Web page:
We cry at the misfortunes of people we’ve never met, people who never were, people who seem more real to us at times than our own families. And we rejoice in the successes of those story people as if they were our own successes.

With all our sophistication and technology today, we haven’t come far from our primitive beginnings. Where once we huddled as a group around flickering fires, we now huddle singly before our flickering screens, but the need, the basic human need for stories is the same.

With the internet, we all have a chance to reach others with our vision of the world, with our interpretation of it.

There is satisfaction in that, though, to be honest, getting paid is even more satisfying.

Pat Bertram is the author of More Deaths Than One,  and A Spark of Heavenly Fire now available from Second Wind Publishing, LLC.


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Pens, Paper, and Word – Oh, My

An unprecedented event happened two days ago that made me realize how dependent I am on my technology.

I live in the Deep South, nestled in a small town above a warm lake fed by the warm waters of the Gulf of Mexico. Our inclement weather usually involves hurricanes and thunderstorms. Most of the time, we coast through the winter complaining that it’s never really winter weather down here during the cold months of the year.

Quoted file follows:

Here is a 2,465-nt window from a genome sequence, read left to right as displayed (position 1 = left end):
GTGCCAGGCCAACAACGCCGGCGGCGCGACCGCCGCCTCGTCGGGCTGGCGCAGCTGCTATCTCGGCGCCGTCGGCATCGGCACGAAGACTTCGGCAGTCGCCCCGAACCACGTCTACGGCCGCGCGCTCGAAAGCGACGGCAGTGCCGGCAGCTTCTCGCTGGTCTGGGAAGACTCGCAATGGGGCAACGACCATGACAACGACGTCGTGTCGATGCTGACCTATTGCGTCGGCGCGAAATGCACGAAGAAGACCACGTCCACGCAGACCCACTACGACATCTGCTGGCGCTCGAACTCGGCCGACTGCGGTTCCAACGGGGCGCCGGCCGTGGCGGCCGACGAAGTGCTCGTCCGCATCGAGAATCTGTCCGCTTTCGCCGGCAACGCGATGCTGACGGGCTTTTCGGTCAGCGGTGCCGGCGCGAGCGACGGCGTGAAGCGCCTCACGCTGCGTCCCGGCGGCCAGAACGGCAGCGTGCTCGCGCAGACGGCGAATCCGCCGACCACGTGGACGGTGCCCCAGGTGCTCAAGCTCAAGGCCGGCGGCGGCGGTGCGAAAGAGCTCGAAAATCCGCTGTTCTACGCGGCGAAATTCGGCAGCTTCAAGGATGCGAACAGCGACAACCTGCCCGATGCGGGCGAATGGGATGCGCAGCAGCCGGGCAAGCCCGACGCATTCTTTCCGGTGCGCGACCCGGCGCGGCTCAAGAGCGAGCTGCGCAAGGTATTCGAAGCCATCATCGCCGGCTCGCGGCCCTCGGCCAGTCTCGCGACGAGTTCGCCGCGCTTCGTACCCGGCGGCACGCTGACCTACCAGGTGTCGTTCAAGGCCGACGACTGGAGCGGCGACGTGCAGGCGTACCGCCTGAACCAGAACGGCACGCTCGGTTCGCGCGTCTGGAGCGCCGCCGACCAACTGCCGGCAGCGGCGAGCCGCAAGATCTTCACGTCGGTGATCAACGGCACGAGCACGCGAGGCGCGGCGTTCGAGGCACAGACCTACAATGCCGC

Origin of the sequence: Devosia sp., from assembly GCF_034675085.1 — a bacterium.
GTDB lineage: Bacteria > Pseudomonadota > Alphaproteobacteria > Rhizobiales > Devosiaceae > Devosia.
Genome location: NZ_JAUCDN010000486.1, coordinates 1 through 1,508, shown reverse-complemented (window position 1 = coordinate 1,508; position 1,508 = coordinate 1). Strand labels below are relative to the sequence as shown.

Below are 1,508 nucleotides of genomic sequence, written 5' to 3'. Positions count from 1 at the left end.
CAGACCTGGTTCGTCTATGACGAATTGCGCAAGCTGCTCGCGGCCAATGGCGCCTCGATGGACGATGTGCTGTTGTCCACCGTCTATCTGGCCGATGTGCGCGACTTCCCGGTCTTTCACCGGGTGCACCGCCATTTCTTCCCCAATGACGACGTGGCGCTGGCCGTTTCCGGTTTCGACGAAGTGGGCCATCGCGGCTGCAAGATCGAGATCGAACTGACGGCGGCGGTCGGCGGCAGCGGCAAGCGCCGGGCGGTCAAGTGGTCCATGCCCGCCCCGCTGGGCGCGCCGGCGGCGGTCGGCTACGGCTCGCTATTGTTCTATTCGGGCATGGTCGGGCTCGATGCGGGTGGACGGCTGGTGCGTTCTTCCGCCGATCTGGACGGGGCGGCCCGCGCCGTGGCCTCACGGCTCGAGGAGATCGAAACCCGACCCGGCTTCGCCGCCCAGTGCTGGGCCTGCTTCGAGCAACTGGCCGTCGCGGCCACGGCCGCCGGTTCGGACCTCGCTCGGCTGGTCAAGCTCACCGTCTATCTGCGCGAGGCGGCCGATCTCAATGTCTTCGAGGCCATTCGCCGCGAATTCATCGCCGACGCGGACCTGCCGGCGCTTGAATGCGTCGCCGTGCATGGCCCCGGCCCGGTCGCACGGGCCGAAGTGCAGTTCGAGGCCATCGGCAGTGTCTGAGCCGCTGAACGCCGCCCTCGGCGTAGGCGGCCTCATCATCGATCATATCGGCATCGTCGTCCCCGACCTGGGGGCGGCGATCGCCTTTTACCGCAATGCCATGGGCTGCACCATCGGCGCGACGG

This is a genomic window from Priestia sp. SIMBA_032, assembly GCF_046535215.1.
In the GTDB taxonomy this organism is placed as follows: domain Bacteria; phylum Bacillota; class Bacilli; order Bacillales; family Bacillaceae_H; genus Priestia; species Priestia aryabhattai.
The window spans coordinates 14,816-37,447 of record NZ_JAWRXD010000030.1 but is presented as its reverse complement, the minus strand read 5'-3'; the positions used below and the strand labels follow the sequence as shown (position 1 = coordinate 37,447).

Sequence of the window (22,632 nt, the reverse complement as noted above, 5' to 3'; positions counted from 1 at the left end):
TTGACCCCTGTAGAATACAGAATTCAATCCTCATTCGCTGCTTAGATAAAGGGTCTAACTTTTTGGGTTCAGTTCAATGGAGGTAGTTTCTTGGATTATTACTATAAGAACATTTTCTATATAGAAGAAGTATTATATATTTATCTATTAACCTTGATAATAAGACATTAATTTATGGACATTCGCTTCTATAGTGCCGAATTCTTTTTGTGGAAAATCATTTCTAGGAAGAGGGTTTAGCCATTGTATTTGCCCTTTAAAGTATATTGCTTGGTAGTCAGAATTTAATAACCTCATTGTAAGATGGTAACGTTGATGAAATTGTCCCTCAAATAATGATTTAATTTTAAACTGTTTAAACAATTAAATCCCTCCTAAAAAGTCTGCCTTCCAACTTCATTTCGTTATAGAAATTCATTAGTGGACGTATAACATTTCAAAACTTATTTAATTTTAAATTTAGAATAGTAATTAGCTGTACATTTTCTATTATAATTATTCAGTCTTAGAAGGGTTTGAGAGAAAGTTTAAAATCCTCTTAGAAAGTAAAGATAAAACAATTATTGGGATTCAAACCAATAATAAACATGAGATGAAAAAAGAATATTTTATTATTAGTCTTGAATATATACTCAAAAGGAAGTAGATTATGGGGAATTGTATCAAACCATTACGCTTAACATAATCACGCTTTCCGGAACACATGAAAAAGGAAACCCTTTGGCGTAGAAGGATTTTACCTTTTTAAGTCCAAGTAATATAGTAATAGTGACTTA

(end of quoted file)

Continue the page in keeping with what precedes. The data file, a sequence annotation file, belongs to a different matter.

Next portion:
Many a winter holiday, such as Christmas and Thanksgiving, see the Deep South populace roaming around in shorts and t-shirts. The most snow that we might see every decade or two would be around a half-inch that quickly melts as soon as the sun rises.

Not this year. Yesterday, December 11, 2008, my daughter called me at six-thirty in the morning to tell me it was snowing. Expecting to see a light dusting of white on the ground, I was stunned to see three inches of snow already with more coming down. Before the day’s end, I had seven inches of snow in my yard.